Humans in a Hurry: Nineteenth-Century Migrations
1830 - 1914 CE
Why This Unit?
Big Era Seven is about the immense changes brought about by vastly expanded interconnections around the globe. This unit, the study of human movement from around 1830 through the early twentieth century, gives students an understanding of how these revolutions in science and communications affected individual lives.
The revolutions that occurred in Big Era Seven had a significant impact on how humans interacted with each other, with ideas, and with the environment. The increasingly efficient use of fossil fuels made transportation (shipping, railways) over long distances far faster and more convenient than had ever been available. As people moved, they carried information. As the era progressed, new methods of communicating via electronic wires moved ideas to still wider audiences at still faster rates. This created an atmosphere in which news and information became available on a previously unknown scale.
The availability of news informed people about new opportunities far from home—or new threats at home—that led to massive human migration. In some cases, they were drawn to new opportunities. In others, factors such as disease or oppression pushed people from their homes. In some ways, migration offered people the chance to improve their lives, but there were negative aspects as well. The concentration of workers in industrial centers offered employment and housing. However, the burning of fossil fuels in those centers and the crowding of people into cramped, often filthy homes created an unhealthy setting. Also, urban expansion to accommodate more industry and people led to the destruction of surrounding ecosystems. The very factors that may have initially drawn people to a region could become the factors that subsequently pushed them away.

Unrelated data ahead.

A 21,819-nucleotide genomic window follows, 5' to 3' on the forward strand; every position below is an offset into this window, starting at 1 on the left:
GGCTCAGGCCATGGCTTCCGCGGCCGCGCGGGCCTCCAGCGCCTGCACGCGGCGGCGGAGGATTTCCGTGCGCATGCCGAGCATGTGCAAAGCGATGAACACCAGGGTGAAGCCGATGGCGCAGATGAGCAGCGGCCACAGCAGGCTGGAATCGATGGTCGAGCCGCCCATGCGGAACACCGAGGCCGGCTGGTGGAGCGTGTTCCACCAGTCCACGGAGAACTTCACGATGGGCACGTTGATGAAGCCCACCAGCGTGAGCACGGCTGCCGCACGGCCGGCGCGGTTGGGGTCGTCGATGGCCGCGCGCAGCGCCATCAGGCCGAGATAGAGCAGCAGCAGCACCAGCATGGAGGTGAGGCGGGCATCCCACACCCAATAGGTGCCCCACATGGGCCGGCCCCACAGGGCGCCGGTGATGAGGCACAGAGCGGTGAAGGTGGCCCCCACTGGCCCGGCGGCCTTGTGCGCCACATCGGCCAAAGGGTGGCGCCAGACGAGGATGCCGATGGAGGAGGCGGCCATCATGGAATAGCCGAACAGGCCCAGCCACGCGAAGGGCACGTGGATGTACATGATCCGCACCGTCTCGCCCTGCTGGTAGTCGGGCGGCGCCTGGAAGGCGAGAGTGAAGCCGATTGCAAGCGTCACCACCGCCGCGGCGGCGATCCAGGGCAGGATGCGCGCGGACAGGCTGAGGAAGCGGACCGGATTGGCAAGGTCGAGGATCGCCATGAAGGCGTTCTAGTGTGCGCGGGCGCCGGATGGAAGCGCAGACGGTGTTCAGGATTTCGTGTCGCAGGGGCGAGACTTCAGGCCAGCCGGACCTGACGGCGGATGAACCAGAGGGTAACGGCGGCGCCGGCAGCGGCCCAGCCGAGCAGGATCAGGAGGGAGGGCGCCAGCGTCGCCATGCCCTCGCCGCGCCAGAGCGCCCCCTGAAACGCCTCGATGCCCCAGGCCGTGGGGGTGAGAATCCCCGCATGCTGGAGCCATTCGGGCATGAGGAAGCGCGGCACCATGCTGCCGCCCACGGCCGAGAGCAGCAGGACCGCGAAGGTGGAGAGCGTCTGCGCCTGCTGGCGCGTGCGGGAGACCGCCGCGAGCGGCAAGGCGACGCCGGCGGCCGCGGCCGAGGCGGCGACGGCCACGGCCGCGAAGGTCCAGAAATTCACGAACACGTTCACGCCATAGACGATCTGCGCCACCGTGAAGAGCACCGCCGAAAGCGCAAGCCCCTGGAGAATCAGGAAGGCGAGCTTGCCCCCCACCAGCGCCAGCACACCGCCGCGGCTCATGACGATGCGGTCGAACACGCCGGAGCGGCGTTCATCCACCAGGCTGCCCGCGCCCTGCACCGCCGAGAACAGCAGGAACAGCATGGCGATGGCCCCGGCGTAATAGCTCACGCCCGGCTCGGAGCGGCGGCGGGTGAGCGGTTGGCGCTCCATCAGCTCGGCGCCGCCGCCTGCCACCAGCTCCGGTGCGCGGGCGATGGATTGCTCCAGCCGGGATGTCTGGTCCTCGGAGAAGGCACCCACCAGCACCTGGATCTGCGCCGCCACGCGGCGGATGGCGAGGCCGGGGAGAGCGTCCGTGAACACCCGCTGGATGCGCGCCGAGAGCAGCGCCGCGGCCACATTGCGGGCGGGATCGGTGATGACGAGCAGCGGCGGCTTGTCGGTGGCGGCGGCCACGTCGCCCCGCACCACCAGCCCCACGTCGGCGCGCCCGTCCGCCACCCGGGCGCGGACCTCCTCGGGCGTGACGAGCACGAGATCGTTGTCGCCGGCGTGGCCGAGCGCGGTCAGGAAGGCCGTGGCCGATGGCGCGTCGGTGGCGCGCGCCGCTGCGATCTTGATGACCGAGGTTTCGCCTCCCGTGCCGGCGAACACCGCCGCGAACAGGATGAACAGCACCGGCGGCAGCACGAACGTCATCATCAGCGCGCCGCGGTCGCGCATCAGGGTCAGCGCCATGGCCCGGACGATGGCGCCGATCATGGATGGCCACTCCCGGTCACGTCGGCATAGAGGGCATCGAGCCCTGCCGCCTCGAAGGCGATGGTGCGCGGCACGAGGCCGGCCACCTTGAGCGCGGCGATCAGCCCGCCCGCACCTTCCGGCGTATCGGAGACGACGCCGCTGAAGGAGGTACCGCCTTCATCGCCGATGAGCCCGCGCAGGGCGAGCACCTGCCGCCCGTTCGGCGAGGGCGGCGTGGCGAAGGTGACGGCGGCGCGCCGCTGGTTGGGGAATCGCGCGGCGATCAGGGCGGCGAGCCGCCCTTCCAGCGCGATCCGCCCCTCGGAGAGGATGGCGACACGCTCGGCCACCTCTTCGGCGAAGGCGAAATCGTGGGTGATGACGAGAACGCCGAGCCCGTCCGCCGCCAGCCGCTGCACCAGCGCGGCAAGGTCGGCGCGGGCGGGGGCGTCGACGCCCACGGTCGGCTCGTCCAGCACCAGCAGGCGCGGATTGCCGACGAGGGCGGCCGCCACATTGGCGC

For students, a study of human movement during Big Era Seven provides a number of useful tools. In studying this unit, students will come to understand how the world was transformed into a tighter global community than ever before. They will learn how to take historical data from varied sources to create a hypothesis about human responses to various pressures. Perhaps more importantly, they will develop an understanding of the factors which led the world to the tremendous conflicts that took place during Big Era Eight, and they will gain a sense of historical continuity connecting what may appear to be very diverse events.
Upon completing this unit, students
will be able to:
1.) Describe the chronological movements which set the stage for Big Era Eight.
2.) Explain the communications innovations of the period.
3.) Explain factors which contribute to human migration.
4.) Analyze a given context and create a hypothesis regarding the potential for human movement in that context.
Time and Materials
This Teaching Unit is presented in five lessons, each designed to take approximately 45 minutes. Lessons 2 and 3 can be completed within this time, though it may be advisable to break each one over two class periods to allow for a more complete discussion and exposition of related information. Any of the lessons can be shortened as necessary or augmented with additional activities.
Materials required include: white board/markers, an overhead or computer projector, transparency (world map), and Internet connection.
Table of Contents
Why this unit?
Time and materials
The historical context
This unit in the Big Era time line
Lesson 1: An Introduction to Human Movement
Lesson 2: The Communications Revolution
Lesson 3: Pressures to Migrate
Lesson 4: Forms of Migration
Lesson 5: Wrap-Up
This unit and the Three Essential Questions
This unit and the Seven Key Themes
This unit and the Standards in Historical Thinking